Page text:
Inside Europe’s quest to build an unhackable quantum internet

The approach they’re using is called quantum teleportation. This may sound like science fiction, but it’s an actual method of transmitting data. It relies on a phenomenon known as quantum entanglement.

Entanglement means creating a pair of qubits—photons of light, for this purpose—in a single quantum state, so that even if they travel off in opposite directions, they retain a quantum connection. Changing the state of one photon will instantaneously change the state of the other one in a predictable way, no matter how far apart they are. Albert Einstein called this “spooky action at a distance.”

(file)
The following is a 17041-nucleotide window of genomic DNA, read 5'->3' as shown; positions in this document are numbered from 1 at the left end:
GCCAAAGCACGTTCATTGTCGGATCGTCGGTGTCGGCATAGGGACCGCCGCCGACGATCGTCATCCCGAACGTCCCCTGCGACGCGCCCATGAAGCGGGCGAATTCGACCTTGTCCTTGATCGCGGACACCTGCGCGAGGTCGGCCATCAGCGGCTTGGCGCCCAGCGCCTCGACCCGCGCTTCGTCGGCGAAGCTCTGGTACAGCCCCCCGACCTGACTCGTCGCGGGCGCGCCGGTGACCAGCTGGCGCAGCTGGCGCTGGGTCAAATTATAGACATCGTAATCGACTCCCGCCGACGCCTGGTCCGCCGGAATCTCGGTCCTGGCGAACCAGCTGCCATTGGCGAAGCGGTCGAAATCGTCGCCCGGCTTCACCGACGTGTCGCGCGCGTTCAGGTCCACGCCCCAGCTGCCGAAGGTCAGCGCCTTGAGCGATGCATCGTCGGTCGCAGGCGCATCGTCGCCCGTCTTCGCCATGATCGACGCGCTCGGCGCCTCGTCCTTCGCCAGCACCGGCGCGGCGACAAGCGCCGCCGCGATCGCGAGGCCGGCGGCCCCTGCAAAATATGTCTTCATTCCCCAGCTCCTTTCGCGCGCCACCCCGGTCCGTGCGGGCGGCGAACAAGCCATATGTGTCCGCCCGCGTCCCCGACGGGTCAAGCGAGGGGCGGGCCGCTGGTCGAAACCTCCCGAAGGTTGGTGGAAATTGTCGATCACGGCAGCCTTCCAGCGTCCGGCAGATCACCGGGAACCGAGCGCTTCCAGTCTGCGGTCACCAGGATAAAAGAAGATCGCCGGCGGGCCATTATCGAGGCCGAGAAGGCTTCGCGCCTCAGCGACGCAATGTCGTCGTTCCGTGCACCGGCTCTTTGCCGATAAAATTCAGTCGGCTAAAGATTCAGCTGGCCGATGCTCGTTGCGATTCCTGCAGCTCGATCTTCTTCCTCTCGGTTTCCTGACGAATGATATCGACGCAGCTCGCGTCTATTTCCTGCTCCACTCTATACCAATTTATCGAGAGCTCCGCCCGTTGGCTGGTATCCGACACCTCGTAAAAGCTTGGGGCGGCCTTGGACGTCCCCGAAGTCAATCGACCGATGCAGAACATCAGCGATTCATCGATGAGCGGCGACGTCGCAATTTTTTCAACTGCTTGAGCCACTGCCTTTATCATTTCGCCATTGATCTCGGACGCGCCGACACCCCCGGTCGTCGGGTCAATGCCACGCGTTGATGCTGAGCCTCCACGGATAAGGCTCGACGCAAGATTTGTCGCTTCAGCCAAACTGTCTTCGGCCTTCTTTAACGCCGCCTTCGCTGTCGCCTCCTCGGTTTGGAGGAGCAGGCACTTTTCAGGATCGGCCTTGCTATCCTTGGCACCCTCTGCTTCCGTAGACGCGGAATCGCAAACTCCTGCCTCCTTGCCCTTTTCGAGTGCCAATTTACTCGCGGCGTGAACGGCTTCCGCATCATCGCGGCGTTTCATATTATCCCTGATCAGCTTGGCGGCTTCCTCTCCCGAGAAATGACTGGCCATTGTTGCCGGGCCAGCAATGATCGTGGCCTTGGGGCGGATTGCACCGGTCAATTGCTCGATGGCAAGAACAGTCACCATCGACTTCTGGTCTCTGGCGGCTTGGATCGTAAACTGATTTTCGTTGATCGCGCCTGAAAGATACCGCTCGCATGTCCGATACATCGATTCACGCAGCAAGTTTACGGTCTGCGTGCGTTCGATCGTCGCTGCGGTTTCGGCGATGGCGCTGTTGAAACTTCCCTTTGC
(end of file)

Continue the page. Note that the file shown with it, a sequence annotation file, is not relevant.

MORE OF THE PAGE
Quantum teleportation, then, requires first sending a pair of entangled photons to two people—call them Alice and Bob. Alice receives her entangled photon and lets it interact with a “memory qubit” that holds data she wants to transmit to Bob. This interaction changes the state of her photon, and thus changes the state of Bob’s photon too. In effect, this “teleports” the data in Alice’s memory qubit from Alice’s photon to Bob’s. The illustration below lays out the process in a little more detail.

Another way to think of it: the entangled pair of photons are like the two ends of a virtual, one-time-only data cable. Each time Alice and Bob want to send data, they first receive a new cable, and because each of them holds one end, only they can use it. That’s what makes it secure from eavesdropping.